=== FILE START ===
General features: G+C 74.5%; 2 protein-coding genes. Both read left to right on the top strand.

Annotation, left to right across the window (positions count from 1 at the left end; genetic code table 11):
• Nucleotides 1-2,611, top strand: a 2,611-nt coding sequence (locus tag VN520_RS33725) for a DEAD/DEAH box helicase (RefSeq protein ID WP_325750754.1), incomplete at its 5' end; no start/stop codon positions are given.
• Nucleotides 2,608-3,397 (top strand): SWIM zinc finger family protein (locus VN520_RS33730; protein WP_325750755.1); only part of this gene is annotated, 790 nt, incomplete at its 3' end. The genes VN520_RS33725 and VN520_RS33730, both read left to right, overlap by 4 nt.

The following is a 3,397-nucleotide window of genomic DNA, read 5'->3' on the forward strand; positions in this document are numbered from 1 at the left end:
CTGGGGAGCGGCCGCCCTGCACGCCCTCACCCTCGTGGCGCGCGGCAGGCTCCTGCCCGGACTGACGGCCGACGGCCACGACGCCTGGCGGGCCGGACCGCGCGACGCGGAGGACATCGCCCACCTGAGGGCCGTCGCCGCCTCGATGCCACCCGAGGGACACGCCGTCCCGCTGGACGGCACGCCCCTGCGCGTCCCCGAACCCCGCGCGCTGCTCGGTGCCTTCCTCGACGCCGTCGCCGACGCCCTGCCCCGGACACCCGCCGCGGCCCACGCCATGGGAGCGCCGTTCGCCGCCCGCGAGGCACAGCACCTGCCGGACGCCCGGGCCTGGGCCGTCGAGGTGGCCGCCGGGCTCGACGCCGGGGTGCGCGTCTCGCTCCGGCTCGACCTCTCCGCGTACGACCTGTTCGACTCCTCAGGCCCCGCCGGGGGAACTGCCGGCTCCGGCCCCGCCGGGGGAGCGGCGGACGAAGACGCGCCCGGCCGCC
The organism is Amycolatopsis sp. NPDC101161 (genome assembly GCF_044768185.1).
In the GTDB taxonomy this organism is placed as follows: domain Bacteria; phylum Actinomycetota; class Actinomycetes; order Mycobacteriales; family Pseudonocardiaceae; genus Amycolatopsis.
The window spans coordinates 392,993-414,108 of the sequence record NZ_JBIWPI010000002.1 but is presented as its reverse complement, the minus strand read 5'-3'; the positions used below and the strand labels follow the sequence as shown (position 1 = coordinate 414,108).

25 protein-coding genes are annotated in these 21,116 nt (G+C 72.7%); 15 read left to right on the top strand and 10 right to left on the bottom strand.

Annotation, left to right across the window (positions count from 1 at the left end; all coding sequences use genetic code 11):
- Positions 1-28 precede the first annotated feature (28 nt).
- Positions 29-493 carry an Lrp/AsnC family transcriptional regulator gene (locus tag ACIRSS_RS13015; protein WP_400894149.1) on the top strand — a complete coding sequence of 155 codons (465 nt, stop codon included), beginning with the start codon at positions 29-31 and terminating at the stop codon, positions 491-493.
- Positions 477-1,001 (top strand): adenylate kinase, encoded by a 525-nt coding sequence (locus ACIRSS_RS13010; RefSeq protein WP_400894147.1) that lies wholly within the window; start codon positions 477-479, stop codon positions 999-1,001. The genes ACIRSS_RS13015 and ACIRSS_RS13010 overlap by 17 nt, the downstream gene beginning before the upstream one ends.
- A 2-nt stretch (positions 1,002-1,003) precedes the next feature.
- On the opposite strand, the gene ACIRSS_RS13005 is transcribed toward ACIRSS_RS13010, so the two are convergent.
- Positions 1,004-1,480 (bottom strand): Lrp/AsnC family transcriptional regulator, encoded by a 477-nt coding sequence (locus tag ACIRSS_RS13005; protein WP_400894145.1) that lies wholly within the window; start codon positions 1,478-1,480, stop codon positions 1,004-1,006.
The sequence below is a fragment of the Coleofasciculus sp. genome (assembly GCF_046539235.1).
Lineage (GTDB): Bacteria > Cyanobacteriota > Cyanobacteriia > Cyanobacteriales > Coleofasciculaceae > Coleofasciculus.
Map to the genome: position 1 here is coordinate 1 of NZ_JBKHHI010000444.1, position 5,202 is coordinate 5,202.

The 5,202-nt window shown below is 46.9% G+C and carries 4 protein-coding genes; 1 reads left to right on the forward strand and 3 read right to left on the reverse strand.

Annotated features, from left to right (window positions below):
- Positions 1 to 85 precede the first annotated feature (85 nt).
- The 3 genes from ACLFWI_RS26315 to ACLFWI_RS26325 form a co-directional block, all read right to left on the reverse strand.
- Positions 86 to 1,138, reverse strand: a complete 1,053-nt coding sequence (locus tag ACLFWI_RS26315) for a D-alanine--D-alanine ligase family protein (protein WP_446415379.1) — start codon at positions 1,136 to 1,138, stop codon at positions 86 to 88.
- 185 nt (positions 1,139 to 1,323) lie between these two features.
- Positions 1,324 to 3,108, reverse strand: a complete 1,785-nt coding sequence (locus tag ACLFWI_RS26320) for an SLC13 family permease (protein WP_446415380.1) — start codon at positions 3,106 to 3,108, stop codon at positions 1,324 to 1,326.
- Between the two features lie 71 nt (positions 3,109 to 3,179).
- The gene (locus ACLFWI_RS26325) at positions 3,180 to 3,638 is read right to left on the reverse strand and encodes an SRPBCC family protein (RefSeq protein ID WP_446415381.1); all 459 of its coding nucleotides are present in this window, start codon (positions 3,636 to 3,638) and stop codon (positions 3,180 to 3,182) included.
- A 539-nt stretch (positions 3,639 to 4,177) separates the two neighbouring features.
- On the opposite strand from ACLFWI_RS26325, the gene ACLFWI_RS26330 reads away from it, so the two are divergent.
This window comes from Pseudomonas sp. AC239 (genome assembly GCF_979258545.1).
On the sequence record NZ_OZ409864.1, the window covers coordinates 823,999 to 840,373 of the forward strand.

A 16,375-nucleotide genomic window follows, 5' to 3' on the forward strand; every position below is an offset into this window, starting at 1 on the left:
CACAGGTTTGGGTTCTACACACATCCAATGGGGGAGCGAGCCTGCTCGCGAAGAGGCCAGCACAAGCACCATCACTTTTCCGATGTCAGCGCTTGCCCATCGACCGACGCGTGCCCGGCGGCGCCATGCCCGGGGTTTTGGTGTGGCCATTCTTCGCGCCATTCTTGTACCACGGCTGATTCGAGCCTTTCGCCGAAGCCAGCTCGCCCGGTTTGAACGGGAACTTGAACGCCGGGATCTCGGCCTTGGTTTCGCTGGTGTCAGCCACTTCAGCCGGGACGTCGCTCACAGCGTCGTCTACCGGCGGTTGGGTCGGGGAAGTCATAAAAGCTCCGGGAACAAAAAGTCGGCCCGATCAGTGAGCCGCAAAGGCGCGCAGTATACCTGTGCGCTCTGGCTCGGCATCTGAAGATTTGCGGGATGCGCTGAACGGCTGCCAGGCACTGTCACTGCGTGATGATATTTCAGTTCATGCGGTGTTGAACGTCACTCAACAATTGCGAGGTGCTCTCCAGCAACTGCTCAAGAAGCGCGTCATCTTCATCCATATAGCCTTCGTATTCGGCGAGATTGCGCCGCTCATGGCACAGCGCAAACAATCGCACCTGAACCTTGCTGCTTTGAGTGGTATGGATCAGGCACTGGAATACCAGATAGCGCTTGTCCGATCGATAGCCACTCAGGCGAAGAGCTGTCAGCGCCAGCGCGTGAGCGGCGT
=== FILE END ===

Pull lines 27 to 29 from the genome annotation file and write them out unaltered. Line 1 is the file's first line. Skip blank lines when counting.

- Positions 1,324 to 3,108, reverse strand: a complete 1,785-nt coding sequence (locus tag ACLFWI_RS26320) for an SLC13 family permease (protein WP_446415380.1) — start codon at positions 3,106 to 3,108, stop codon at positions 1,324 to 1,326.
- Between the two features lie 71 nt (positions 3,109 to 3,179).
- The gene (locus ACLFWI_RS26325) at positions 3,180 to 3,638 is read right to left on the reverse strand and encodes an SRPBCC family protein (RefSeq protein ID WP_446415381.1); all 459 of its coding nucleotides are present in this window, start codon (positions 3,636 to 3,638) and stop codon (positions 3,180 to 3,182) included.